Mark if I'm welding for myself I'm gonna take my time and clean stuff up. No time for that in shops. So if I had to use one rod it would be 7018.Thank you
I was always using 6013s...don't remember why.....and then tried the 7018s with much better results...I had gotten a handful of 6011s...at one time and I don't remember if I ever even used them..gotta give them another try...thanksMark if I'm welding for myself I'm gonna take my time and clean stuff up. No time for that in shops. So if I had to use one rod it would be 7018.
Pretty, flat welds, smooth running, smells awesome, and flux flakes off just rubbing the chipping hammer across it. Great, great rod.
7018 is my favorite all around rod. MIG welding is convenient but stick welding is plain fun.Pretty, flat welds, smooth running, smells awesome, and flux flakes off just rubbing the chipping hammer across it. Great, great rod.
Yeah, I hope it doesn't come back and bite us in the rear later on. You should see a trailer shop in winter with a couple guys arc-gouging. Looks like a Bob Marley concert.7018 is my favorite all around rod. MIG welding is convenient but stick welding is plain fun.
And if these fumes are bad for me, they at least should smell good. In high school I took quite a few welding classes, and for the first year or two there was no ventilation other than opening the doors and a few box fans . By the end of class there would be so much smoke filling the room you could barely see.
I have on a couple of different forums, and nobody has had a problem like this. The typical problem is just that the PS (and the oil cooler and trans cooler) lines leak at the crimps where they switch between metal tubes and rubber hoses. I've even gone through the full-service manual looking for what the underlying problem might be.That's frustrating, especially in the cold! Have you searched or posted on GM / Chevy truck forums? Might be a common problem with potential solutions.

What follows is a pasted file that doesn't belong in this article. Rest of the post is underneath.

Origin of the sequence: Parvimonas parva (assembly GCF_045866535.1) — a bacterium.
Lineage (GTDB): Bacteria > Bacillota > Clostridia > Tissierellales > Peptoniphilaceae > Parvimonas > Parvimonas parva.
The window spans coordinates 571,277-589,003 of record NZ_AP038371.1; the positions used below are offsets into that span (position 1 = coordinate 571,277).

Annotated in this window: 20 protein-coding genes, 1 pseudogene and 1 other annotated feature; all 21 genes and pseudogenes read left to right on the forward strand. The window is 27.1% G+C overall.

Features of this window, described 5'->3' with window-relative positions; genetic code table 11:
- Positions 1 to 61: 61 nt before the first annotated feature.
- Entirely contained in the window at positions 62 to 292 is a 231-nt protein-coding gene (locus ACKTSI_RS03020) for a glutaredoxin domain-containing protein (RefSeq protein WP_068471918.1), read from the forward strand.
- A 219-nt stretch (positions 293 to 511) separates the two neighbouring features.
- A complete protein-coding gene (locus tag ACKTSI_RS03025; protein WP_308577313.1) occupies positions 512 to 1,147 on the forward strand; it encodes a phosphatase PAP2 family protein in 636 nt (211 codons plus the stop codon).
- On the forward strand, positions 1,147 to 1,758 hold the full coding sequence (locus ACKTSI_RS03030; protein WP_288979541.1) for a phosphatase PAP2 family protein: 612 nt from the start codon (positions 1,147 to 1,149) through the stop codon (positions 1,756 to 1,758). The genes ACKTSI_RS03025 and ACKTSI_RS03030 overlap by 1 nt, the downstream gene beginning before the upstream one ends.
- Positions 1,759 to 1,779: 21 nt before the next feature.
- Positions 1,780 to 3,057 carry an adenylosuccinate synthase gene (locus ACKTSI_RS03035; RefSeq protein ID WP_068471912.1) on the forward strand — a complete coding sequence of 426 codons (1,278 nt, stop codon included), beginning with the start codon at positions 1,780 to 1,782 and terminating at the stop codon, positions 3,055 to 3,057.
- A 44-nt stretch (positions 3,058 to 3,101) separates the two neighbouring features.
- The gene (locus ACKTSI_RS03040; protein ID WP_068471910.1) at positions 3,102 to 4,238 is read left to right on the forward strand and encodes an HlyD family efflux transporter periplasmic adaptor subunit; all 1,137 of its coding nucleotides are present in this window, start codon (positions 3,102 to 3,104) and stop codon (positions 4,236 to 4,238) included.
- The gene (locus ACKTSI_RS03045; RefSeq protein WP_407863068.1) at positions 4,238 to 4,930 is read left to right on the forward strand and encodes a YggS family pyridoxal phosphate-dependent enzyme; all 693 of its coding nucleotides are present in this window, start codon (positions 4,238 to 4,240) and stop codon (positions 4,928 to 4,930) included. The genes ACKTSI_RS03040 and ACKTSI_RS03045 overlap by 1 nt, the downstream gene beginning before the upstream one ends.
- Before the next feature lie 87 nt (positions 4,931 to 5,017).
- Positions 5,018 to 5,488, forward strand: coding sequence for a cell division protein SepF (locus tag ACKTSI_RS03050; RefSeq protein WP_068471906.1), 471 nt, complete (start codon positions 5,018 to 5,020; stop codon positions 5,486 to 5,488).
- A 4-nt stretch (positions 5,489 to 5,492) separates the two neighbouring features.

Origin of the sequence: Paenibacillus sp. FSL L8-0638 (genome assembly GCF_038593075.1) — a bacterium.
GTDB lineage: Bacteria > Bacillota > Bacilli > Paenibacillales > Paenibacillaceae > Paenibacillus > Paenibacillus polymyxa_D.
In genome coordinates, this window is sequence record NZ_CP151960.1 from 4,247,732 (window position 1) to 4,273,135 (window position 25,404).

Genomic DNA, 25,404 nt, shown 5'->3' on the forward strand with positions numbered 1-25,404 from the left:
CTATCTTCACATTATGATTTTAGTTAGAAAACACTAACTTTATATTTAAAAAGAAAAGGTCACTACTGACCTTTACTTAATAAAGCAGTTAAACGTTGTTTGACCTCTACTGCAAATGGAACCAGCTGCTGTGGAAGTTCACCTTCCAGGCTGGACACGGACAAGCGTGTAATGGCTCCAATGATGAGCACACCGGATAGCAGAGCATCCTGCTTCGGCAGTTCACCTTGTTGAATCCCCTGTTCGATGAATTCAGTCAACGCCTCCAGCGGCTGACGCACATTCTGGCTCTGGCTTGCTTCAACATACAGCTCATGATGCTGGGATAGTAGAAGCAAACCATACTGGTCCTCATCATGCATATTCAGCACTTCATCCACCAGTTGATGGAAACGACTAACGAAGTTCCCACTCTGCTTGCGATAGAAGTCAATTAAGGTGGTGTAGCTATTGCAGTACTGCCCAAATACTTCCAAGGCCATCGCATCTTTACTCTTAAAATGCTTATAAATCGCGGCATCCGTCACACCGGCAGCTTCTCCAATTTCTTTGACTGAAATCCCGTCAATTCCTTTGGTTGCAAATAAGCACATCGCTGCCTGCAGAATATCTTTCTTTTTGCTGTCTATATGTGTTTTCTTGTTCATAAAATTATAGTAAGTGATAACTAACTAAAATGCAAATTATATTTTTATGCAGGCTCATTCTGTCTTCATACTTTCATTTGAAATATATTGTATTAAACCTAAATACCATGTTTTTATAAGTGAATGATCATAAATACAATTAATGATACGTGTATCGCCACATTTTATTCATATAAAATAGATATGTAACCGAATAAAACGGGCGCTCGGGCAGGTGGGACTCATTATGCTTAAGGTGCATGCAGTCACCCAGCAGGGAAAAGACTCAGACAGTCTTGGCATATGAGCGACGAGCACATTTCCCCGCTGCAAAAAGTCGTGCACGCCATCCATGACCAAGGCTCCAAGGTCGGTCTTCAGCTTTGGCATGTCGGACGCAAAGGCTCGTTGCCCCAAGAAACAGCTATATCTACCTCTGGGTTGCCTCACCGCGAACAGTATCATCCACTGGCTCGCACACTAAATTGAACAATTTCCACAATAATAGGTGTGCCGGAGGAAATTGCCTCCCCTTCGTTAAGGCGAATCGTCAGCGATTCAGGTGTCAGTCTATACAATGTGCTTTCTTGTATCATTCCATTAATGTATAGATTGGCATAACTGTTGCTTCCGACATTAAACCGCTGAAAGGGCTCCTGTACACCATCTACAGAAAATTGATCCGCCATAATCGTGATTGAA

The area I was doing has been a planting area so it easily got dug up. It was overgrown with weeds and grass. The machine itself weighs a lot maybe 30 lbs without the 15 lb weight. It also puts a beating on your body. I have to wear a back brace when using it. It dug down on the areas where the earth was never disturb.Interesting, can I ask how well it works? I'm looking around at used mini-tillers at the moment. No big needs, I'd like to be able to turn over the soil in the areas where I'm adding dirt in the yard, to kind of chew up the grass that I buried underneath. And to have a way to kind of scuff-up/loosen the top of the soil, for other areas that need to be seeded. A rear-tine tiller is obviously much more capable, but seems overkill for me, is more expensive, and takes more storage space.
I have a Crafsman weedwhacker that can take an attachment like that. I'm also looking at things like the little Mantis tillers. I like the idea that those ones let you reverse the tines, so they either dig in deeper (teeth rotating into the dirt), or kind of skim along the top (teeth rotating away from the dirt).